Kuovonne's Guide to Scripting in Airtable
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Kuovonne's coding journey (part 1)

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For decades, I believed that I could never be a computer programmer. I was wrong.
In elementary school, my brothers were fascinated with computers, playing and writing their own computer games. Since computer games didn't interest me, why should I go into computers?
As a high school student, I stumbled across a computer programming book and tried to teach myself to code. My main memory of the experience is weeks of crying in quiet desperation, curled up in a ball on my bedroom floor, because I could not mentally untangle a particularly difficult concept with few examples and even fewer exercises. Since I couldn't understand that those few pages, how could I become a computer programmer?
Once in college, I enrolled in an introductory programming course. The class had barely started when the computer science department announced that the language being taught was obsolete and students would learn a different language … starting the next semester. Since I was being taught an obsolete language, how could I become a computer programmer?
In graduate school for technical communications, I enrolled in a computer course about networking as an elective. The first day of class, the professor announced the class had too many students, and he encouraged all non-computer science majors to drop the class before he failed them. A few days later, I reluctantly took his advice and dropped the class. Since I was an English major, I had no business trying to learn computers.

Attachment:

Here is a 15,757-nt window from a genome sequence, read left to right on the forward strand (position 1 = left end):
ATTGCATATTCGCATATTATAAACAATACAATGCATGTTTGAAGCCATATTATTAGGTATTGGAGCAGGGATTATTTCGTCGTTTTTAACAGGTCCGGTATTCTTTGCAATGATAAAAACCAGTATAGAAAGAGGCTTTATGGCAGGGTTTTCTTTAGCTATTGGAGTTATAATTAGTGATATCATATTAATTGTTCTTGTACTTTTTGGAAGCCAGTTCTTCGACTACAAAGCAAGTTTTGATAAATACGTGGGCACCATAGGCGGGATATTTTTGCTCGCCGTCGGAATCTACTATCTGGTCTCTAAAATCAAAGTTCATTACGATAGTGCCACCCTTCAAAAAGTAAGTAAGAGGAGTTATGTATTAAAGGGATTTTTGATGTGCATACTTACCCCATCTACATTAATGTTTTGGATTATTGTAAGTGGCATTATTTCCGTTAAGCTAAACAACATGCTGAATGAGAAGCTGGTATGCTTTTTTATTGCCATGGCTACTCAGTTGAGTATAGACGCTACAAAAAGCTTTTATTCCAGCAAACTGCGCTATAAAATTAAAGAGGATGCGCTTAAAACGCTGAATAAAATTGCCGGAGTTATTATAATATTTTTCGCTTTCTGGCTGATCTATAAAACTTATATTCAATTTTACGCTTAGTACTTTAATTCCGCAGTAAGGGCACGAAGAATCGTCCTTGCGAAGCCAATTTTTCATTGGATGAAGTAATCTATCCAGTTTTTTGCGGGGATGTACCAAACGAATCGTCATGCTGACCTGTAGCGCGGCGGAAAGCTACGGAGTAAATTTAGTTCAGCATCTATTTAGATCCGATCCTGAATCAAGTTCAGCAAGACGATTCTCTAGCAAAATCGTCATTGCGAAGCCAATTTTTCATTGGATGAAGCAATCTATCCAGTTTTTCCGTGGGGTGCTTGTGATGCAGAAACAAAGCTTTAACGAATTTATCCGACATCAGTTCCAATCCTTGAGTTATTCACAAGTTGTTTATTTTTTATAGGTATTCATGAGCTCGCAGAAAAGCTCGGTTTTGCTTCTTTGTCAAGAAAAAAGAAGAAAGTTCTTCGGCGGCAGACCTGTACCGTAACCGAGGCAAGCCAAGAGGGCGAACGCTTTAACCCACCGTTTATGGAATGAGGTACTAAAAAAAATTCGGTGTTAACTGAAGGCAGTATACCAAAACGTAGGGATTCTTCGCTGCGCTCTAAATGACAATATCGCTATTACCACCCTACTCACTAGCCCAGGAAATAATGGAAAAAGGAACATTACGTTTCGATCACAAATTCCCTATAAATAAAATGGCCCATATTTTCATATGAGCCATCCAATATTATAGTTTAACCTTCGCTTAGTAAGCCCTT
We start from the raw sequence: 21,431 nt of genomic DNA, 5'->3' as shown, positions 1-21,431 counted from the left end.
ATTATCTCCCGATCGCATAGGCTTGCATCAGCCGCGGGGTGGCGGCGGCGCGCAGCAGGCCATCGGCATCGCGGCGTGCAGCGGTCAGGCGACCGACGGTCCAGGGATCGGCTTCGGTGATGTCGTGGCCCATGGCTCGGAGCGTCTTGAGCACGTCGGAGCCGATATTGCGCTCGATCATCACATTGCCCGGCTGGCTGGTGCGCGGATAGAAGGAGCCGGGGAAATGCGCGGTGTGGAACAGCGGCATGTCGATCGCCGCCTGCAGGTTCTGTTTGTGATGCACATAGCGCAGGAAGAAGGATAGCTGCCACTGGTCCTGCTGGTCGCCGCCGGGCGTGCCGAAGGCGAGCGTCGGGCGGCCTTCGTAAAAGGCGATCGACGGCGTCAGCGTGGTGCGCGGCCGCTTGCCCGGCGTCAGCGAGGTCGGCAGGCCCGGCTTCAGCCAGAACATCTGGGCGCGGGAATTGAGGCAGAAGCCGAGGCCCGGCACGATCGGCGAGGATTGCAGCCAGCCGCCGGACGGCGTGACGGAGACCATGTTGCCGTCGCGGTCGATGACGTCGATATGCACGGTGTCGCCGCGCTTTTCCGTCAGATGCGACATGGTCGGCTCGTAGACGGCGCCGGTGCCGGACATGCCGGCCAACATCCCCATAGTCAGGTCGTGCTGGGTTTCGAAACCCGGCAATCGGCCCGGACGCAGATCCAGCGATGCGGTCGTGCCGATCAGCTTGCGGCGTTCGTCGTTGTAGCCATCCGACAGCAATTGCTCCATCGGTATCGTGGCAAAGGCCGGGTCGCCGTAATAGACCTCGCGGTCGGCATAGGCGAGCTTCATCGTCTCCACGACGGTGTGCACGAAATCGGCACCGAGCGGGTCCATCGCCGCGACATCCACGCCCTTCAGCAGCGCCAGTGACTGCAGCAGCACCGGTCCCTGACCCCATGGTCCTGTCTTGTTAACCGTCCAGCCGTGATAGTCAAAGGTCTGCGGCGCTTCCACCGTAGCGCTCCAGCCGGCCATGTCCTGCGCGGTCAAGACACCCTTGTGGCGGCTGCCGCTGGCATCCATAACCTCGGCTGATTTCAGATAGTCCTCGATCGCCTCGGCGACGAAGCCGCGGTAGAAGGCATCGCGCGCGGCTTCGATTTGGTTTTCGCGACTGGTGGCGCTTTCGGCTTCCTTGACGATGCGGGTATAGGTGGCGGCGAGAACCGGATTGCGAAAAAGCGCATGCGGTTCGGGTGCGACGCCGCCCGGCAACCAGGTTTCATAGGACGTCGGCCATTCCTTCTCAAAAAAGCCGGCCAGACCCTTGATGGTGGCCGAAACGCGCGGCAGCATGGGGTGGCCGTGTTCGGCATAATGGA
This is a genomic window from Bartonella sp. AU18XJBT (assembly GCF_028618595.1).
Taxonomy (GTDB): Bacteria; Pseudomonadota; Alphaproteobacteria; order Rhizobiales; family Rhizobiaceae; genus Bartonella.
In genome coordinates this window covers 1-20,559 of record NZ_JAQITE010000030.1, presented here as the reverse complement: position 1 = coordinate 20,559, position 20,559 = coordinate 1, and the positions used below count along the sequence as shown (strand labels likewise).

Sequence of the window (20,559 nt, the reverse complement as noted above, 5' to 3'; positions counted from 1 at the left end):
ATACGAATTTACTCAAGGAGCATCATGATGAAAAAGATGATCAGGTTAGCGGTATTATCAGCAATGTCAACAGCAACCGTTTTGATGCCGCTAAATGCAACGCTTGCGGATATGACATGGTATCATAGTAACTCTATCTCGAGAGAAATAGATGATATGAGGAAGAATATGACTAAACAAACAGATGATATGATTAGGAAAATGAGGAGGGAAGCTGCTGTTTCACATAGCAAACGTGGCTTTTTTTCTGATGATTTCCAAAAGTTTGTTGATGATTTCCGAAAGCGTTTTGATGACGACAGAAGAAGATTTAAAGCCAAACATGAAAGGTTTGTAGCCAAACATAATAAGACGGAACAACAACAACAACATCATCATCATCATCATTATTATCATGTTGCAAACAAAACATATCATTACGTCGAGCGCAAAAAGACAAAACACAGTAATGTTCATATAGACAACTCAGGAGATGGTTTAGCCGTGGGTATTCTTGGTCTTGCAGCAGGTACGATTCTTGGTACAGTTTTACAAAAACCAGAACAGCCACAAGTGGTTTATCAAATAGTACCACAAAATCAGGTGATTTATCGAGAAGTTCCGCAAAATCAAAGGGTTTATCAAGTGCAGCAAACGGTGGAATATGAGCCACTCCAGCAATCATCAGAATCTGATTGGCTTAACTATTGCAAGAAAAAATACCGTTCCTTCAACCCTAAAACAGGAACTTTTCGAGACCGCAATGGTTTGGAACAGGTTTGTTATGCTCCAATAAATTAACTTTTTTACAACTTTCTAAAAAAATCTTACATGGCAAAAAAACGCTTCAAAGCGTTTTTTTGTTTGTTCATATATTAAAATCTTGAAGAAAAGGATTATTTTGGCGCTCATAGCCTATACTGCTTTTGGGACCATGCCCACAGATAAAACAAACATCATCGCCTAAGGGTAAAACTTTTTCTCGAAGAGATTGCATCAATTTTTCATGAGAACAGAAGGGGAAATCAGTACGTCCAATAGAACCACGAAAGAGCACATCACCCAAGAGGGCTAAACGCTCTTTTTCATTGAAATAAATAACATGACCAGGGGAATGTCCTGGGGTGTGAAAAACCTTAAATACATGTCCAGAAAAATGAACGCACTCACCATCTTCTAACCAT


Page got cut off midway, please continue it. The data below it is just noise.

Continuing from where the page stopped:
When I worked as a technical writer for various companies, my job was to document how the software worked and teach people how to use the software. I could glimpse at the software development process, but was kept at a distance. The one time I was invited to use the same source control software as the programmers, the invitation was revoked when the programmers found out that my source files were all binary, not text-based. Writing code was for the software engineers, not technical writers.
While on hiatus from the workforce to raise and educate my children, I looked into coding bootcamps. Although I found a couple of well known coding boot camps in my area, they were all cost prohibitive with demanding schedules that didn't work for my family. Since I didn't have thousands of dollars, couldn't put my life on hold for several weeks, and didn't have nights or weekends free, I couldn't become a computer professional.
Eventually, I overcome all of those earlier nay-sayers, including myself! I discovered that solving problems with computer code is far more personally satisfying than playing computer games. I learned that if one resource doesn't make sense, find another one. When I ended up juggling projects with three different programming languages (Visual Basic, PHP, and JavaScript) in the same week, I found that knowing any specific computer language is less important than being able to think through a coding problem. Most importantly, I realized that I loved coding.
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